New studies show that immunity to the virus lasts for at least 6-8 months after recovery

New studies reinforce estimates that immunity to COVID-19 lasts for at least 6-8 months after recovery from the disease.

A study published this year in Science Immunology examined 25 patients recovering from the disease. Although antibodies – immune system proteins that attack viral particles – began to fall into blood samples some 20 days after the onset of symptoms, antibody-producing memory B cells continued to grow in the blood for 150 days and remained high until 240 days. This signals that the bodies of the subjects were prepared to fight the virus for some eight months.

Meanwhile, researchers in two other studies found that people who made antibodies to the coronavirus were much less likely to test positive again for up to six months, and possibly longer.

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The results suggest vaccines that provoke the immune system to make antibodies.

Read: COVID-19 antibodies disappear quickly. This does not mean that mass reinfection is expected

The study, published Wednesday in the New England Journal of Medicine, involved more than 12,500 health workers at Oxford University Hospitals in the UK. Of the 1,265 who initially had antibodies to the coronavirus, only two tested positive for active infection in the next six months, and none developed symptoms.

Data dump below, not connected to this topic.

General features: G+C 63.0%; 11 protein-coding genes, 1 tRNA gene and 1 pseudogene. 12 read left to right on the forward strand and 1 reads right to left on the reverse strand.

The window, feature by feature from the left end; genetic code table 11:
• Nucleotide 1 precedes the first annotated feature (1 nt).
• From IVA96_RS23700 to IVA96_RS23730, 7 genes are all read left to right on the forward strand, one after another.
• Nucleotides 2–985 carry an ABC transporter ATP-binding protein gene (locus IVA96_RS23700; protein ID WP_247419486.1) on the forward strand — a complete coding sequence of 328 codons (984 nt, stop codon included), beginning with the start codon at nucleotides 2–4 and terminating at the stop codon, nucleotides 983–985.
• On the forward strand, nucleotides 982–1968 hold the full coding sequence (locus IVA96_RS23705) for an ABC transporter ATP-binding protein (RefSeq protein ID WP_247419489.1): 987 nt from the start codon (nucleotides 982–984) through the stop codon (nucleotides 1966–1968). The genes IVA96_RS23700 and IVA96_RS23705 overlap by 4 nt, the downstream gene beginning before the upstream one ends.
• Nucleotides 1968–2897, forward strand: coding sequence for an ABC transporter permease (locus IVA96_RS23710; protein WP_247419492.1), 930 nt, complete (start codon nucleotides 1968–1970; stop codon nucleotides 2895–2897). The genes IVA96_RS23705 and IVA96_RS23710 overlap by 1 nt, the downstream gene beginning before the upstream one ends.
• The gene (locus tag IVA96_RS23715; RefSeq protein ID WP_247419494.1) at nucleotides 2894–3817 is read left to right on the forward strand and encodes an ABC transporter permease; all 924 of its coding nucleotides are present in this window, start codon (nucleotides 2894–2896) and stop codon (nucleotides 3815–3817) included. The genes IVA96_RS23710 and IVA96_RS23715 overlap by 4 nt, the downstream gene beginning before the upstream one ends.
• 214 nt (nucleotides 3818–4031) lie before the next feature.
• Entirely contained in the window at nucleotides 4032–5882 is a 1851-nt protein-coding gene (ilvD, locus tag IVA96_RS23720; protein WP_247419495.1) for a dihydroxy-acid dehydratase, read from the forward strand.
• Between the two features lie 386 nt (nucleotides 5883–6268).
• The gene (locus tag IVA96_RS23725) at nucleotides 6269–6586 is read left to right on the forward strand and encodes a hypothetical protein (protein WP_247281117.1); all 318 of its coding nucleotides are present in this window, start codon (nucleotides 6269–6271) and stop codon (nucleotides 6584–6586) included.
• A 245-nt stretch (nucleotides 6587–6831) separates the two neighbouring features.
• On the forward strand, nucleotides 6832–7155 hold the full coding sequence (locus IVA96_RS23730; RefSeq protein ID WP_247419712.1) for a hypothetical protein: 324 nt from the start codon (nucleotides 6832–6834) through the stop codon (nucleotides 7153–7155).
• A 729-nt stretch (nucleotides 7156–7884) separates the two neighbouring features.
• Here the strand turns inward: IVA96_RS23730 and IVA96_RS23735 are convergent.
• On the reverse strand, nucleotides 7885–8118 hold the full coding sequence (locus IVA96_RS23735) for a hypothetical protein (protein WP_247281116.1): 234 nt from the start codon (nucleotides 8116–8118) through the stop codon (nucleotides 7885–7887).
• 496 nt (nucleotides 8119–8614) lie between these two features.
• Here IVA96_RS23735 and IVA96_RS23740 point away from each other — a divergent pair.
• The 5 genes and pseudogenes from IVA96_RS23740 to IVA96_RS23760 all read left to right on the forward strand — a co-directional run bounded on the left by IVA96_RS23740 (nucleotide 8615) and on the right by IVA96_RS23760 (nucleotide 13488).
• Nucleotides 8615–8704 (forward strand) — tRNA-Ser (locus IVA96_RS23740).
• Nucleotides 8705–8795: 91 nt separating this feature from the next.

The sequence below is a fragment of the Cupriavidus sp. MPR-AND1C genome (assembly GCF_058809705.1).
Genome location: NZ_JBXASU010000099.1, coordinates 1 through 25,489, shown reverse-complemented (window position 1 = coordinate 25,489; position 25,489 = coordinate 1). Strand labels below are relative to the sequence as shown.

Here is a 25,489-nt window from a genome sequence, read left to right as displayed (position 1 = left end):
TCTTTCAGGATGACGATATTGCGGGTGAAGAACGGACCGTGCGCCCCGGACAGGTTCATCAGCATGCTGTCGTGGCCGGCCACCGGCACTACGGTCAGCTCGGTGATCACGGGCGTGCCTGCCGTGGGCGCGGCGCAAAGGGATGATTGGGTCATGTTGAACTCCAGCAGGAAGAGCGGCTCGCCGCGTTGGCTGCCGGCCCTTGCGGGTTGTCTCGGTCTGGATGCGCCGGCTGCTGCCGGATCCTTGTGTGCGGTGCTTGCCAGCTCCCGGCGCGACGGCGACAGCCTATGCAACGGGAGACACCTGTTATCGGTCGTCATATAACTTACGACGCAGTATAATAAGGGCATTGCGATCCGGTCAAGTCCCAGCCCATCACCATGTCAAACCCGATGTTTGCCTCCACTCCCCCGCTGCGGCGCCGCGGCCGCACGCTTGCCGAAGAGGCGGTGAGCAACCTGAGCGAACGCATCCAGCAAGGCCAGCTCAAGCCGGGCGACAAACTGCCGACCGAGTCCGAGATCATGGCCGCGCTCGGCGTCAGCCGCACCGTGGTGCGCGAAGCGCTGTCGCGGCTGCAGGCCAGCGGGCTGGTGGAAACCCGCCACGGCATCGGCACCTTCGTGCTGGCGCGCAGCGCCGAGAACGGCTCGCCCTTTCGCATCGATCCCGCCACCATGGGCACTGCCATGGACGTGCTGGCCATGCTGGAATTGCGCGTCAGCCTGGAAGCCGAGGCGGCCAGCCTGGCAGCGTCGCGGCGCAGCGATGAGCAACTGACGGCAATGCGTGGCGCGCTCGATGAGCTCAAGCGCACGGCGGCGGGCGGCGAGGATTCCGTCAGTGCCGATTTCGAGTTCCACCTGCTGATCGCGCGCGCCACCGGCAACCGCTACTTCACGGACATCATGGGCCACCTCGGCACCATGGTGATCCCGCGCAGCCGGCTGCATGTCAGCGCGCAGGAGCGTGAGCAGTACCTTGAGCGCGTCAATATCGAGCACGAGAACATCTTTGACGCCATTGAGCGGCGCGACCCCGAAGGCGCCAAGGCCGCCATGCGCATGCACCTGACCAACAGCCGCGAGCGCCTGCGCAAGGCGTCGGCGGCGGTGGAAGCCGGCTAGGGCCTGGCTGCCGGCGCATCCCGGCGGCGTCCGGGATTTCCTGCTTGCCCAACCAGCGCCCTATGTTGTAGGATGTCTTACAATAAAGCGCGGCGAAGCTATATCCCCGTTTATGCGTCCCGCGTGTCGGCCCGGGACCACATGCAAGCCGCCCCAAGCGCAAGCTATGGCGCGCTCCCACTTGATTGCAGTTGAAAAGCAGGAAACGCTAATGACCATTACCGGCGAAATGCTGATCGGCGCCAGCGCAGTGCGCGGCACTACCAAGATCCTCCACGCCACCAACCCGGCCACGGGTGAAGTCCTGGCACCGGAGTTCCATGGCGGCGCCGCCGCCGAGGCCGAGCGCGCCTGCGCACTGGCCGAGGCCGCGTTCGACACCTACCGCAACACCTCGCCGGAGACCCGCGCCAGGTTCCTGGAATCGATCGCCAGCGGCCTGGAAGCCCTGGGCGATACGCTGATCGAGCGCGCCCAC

This is in contrast to the 11,364 workers who initially had no antibodies; 223 of them had a positive infection test in the approximately six months that followed.

The image produced by American researchers shows particles of the SARS-CoV-2 virus (red), which cover human bronchial cilia (blue) and mucus (yellow). (Ehre Lab, UNC School of Medicine)

The third study by the National Cancer Institute involved more than 3 million people who had antibody tests from two private laboratories in the United States. Only 0.3% of those who initially had antibodies later tested positive for coronavirus, compared with 3% of those who did not lack such antibodies.

The results showed that people with antibodies to natural infections were “at a much lower risk … in the order of the same type of protection you would get from an effective vaccine,” to re-infect the virus, said Dr. Ned Sharpless, director of the U.S. National Cancer Institute.

“It’s very, very rare” to get infected again, he said.

The institute’s study had nothing to do with cancer – many federal researchers switched to working on the coronavirus because of the pandemic.

“It is very gratifying to see that researchers from Oxford have noticed the same risk reduction – 10 times less likely to have another infection if antibodies are present,” Sharpless said.

The report of his institute is published on a website used by scientists to share research and is under review in a major medical journal.

The findings “aren’t a surprise … but they’re really reassuring because they tell people that immunity to the virus is common,” said Joshua Wolf, a infectious disease specialist at St. John’s Children’s Research Hospital. Jude in Memphis who had no role in any of the studies.

“We don’t know how long-lasting this immunity is,” Wolf added. The cases of people who have repeatedly received COVID-19 have been confirmed, so “people still need to protect themselves and others by preventing re-infection.”

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